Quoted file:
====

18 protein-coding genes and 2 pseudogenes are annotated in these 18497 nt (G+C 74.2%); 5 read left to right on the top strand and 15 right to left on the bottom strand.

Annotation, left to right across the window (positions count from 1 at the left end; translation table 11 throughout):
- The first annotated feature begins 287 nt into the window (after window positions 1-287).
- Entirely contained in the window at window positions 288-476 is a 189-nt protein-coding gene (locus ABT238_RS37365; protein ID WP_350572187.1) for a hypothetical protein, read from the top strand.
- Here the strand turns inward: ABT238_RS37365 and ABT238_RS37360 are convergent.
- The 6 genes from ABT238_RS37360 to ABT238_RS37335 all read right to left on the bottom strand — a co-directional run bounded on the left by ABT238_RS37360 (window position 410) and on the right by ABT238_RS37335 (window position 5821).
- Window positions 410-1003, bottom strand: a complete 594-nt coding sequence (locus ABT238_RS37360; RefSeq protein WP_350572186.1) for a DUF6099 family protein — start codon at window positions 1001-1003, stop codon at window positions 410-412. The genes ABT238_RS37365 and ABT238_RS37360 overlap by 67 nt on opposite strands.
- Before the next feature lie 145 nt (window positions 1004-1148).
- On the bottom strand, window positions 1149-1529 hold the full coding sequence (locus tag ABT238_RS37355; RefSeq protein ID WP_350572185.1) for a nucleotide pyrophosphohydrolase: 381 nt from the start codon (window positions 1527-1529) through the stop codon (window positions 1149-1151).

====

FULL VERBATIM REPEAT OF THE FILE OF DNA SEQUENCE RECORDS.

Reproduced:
18 protein-coding genes and 2 pseudogenes are annotated in these 18497 nt (G+C 74.2%); 5 read left to right on the top strand and 15 right to left on the bottom strand.

Annotation, left to right across the window (positions count from 1 at the left end; translation table 11 throughout):
- The first annotated feature begins 287 nt into the window (after window positions 1-287).
- Entirely contained in the window at window positions 288-476 is a 189-nt protein-coding gene (locus ABT238_RS37365; protein ID WP_350572187.1) for a hypothetical protein, read from the top strand.
- Here the strand turns inward: ABT238_RS37365 and ABT238_RS37360 are convergent.
- The 6 genes from ABT238_RS37360 to ABT238_RS37335 all read right to left on the bottom strand — a co-directional run bounded on the left by ABT238_RS37360 (window position 410) and on the right by ABT238_RS37335 (window position 5821).
- Window positions 410-1003, bottom strand: a complete 594-nt coding sequence (locus ABT238_RS37360; RefSeq protein WP_350572186.1) for a DUF6099 family protein — start codon at window positions 1001-1003, stop codon at window positions 410-412. The genes ABT238_RS37365 and ABT238_RS37360 overlap by 67 nt on opposite strands.
- Before the next feature lie 145 nt (window positions 1004-1148).
- On the bottom strand, window positions 1149-1529 hold the full coding sequence (locus tag ABT238_RS37355; RefSeq protein ID WP_350572185.1) for a nucleotide pyrophosphohydrolase: 381 nt from the start codon (window positions 1527-1529) through the stop codon (window positions 1149-1151).